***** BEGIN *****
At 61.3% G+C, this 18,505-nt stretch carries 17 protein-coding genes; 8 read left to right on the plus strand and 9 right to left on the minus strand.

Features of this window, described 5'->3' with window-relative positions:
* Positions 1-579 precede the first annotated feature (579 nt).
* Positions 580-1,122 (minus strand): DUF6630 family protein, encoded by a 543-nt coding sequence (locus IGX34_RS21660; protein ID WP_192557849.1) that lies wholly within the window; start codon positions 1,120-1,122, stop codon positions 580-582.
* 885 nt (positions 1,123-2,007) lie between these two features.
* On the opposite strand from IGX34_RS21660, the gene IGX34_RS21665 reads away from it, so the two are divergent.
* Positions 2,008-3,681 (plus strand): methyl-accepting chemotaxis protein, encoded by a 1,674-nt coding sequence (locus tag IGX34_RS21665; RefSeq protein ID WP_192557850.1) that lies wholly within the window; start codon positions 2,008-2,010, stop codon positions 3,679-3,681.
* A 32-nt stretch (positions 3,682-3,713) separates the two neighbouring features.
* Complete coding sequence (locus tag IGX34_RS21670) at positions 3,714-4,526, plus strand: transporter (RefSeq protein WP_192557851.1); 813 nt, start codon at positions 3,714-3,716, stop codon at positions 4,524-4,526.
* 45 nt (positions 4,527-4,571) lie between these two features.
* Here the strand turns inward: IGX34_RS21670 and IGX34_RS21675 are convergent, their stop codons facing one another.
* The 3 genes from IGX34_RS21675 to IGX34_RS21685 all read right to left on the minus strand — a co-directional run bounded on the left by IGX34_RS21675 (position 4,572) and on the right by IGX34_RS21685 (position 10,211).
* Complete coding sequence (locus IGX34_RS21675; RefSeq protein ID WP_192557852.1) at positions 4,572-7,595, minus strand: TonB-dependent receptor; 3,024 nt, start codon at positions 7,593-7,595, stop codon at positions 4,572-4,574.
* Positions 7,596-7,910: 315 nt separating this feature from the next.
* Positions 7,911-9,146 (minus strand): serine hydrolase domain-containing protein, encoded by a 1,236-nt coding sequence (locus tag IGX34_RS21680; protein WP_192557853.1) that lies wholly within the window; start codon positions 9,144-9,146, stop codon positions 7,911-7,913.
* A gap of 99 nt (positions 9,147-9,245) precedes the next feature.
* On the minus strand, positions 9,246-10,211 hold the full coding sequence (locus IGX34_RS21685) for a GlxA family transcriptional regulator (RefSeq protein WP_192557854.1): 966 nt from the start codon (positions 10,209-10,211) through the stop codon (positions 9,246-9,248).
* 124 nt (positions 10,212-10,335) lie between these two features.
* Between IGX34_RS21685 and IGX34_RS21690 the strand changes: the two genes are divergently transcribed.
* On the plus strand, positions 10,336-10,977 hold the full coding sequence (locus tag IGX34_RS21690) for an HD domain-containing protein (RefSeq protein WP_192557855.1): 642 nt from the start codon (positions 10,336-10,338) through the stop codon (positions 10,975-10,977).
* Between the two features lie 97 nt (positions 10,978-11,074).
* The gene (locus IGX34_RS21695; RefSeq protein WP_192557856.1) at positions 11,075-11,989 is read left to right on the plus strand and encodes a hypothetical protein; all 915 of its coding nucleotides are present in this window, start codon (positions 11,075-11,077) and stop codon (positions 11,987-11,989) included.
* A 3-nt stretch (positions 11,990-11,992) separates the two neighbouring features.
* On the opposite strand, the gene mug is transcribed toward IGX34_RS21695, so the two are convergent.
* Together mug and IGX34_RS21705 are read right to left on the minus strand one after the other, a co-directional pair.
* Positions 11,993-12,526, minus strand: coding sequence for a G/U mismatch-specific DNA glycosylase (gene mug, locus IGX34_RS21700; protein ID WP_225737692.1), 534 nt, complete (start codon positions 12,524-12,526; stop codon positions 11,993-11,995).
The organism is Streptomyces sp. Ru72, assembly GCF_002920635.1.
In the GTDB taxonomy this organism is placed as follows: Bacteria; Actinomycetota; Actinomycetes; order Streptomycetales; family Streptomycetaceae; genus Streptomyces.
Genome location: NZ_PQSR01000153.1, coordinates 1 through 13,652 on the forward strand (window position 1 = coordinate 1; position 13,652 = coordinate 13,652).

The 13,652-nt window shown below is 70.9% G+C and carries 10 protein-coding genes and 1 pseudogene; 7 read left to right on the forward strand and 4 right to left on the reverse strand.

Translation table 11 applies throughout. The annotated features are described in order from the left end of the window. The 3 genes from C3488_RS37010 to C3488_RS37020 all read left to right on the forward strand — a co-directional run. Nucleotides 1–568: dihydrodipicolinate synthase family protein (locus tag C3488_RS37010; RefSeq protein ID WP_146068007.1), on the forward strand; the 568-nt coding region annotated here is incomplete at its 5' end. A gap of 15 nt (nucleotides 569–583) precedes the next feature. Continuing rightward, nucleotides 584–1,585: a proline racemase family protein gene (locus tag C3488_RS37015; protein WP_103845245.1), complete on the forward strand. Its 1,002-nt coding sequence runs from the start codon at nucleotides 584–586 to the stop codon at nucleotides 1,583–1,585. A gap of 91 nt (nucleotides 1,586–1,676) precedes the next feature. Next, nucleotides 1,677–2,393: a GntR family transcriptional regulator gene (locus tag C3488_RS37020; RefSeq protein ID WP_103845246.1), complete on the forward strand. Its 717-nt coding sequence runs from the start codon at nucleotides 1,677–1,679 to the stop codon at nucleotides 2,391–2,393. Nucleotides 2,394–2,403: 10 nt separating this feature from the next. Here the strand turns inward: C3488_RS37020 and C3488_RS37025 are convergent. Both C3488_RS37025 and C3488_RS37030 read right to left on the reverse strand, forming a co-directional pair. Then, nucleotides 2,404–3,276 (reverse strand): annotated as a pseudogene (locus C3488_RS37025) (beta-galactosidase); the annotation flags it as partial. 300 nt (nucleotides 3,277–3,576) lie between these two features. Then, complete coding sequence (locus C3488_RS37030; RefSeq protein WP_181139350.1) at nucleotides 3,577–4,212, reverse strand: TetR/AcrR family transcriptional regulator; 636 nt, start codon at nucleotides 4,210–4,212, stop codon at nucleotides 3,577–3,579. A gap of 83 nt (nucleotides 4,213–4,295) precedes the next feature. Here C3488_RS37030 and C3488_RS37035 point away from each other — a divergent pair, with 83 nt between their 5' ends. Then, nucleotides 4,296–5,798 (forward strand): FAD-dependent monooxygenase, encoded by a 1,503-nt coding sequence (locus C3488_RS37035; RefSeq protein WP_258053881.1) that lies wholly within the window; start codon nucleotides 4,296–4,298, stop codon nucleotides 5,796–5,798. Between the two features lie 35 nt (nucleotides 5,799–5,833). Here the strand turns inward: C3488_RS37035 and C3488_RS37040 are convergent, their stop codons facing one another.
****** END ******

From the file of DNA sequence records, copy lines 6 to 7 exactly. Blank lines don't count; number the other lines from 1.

* On the opposite strand from IGX34_RS21660, the gene IGX34_RS21665 reads away from it, so the two are divergent.
* Positions 2,008-3,681 (plus strand): methyl-accepting chemotaxis protein, encoded by a 1,674-nt coding sequence (locus tag IGX34_RS21665; RefSeq protein ID WP_192557850.1) that lies wholly within the window; start codon positions 2,008-2,010, stop codon positions 3,679-3,681.